But April 15th is the day we should step back and look at taxes in a different way. Because the truth is that for most people, taxation in America is relatively modest, and we get a lot for our money.
That doesn’t mean there isn’t plenty of waste in government, because there is. There’s waste in all economic sectors — business, non-profits, and government. Nor does it mean that there aren’t changes I’d like to make to our tax system, or that I wouldn’t re-order how government spends my tax money if I could. We all would. But on the whole, we don’t have nearly as much to complain about as you might think.
Let’s start by looking at how we compare to our peer countries. Given all the time we spend talking about cutting taxes, you might think that Americans are taxed at some of the highest rates anywhere. In fact, we have among the lowest tax rates in the developed world. Here’s a chart from Citizens for Tax Justice comparing countries in the Organisation for Economic Cooperation and Development:
Only South Korea, Chile, and Mexico have lower total taxes than we do. Of course, it isn’t as though countries in Scandinavia and western Europe are just flushing all those tax revenues down the drain; they use them for things their population wants, particularly a much more comprehensive system of social supports than we have in the U.S. You’d pay higher taxes if you lived in one of those countries, but you’d also get health insurance, child care, generous paid leave, and university education, all paid for by the government. They’ve made one kind of bargain, and we in the U.S. have made another: In the broadest terms, the conservative vision of taxation — relatively low taxes and less generous benefits — is the one that prevails here.
Conservatives might complain that the problem isn’t total revenues, it’s that our progressive system puts such terrible burdens on the noble job creators at the top. But that isn’t true either. While federal income taxes are indeed progressive — making the rich pay more — other kinds of taxes are either not progressive or in some cases deeply regressive. Payroll taxes and sales taxes hit people of lower incomes particularly hard, while taxes on investments and inheritances — enjoyed mostly by the wealthy — are light. The result is that if you total up all the taxes Americans pay, we have something resembling a flat tax, with all income groups paying a roughly similar proportion of their income to government.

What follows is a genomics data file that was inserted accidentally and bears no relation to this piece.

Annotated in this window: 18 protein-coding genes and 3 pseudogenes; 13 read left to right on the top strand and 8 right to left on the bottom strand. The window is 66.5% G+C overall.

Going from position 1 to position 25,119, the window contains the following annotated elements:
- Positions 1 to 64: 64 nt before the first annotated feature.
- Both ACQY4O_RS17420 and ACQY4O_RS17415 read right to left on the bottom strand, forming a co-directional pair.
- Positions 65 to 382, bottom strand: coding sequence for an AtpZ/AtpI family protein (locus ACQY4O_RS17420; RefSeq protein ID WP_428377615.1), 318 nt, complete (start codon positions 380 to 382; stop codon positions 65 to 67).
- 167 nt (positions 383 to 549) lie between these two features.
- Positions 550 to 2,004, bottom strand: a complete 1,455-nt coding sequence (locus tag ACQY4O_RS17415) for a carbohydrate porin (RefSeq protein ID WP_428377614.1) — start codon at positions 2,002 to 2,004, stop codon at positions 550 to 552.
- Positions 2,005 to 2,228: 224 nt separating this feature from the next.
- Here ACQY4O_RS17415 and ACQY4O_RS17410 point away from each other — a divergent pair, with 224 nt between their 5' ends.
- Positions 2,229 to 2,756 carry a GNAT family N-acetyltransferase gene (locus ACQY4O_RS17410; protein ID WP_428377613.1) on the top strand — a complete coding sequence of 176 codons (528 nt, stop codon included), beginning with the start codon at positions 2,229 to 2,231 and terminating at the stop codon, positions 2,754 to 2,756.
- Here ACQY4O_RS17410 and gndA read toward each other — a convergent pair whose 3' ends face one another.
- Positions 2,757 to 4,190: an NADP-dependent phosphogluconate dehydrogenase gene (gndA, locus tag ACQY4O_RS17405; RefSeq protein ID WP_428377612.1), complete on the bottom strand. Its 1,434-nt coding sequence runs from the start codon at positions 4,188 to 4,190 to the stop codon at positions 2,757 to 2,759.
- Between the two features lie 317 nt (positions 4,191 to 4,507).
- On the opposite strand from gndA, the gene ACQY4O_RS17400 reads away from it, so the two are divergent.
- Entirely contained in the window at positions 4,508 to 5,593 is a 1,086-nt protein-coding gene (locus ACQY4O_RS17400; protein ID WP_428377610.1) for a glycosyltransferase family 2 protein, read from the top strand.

That may help explain why Republicans have trouble convincing people that cutting taxes is such an urgent priority. According to the Pew Research Center, most American aren’t particularly angry about what they have to pay; they’re much more likely to be bothered by the idea of corporations and the wealthy not paying their fair share.
Now let’s think about benefits. Americans have a remarkable ability to wave away all the things they get from government as either not existing or being somehow “theirs” and therefore not having anything at all to do with government. Political scientist Suzanne Mettler refers to this phenomenon as the “submerged state,” where people get government benefits that don’t feel like government, whether it’s the mortgage interest deduction, tax-free savings accounts for college, and even Social Security and Medicare. We’ve all heard the stories of the little old lady who walks up to her member of Congress and says angrily, “Tell the government to keep its hands off my Medicare!” That isn’t just an anecdote — significant numbers of people who are on programs like that will tell pollsters they’ve never received a government benefit.
You can say, “Well that’s different, because I deserve my Social Security benefits. I paid into the system.” Yes, you did. But the government established and maintains the system that guarantees you that security. That’s not to mention all the other things government does that we take for granted while seldom thinking of them as something we paid for with our taxes. The roads you drive on, the schools your kids go to, the parks you play in, the clean air you breathe and water you drink, the electrical grid that delivers you power, the people who cart away your garbage, the military that deters foreign invasions, the police that maintain order, the system of laws and courts that enforce contracts and make commerce possible, the internet you use every day, the medical treatments that might save your life and the lives of those you love — these things and a thousand more were made possible by the taxes you and your fellow citizens paid.
It’s part of the American ethos for us to imagine ourselves as self-reliant, independent, beholden to no one as we make our own way with our smarts and hard work. But none of us really are. We can and should continue to debate where government’s limits ought to be, what government should spend money on and what it should leave alone. But no matter who you are and what you believe, whether you’re a committed socialist or an ardent libertarian, you’re benefiting from government each and every day. April 15th may be the best day to remind yourself.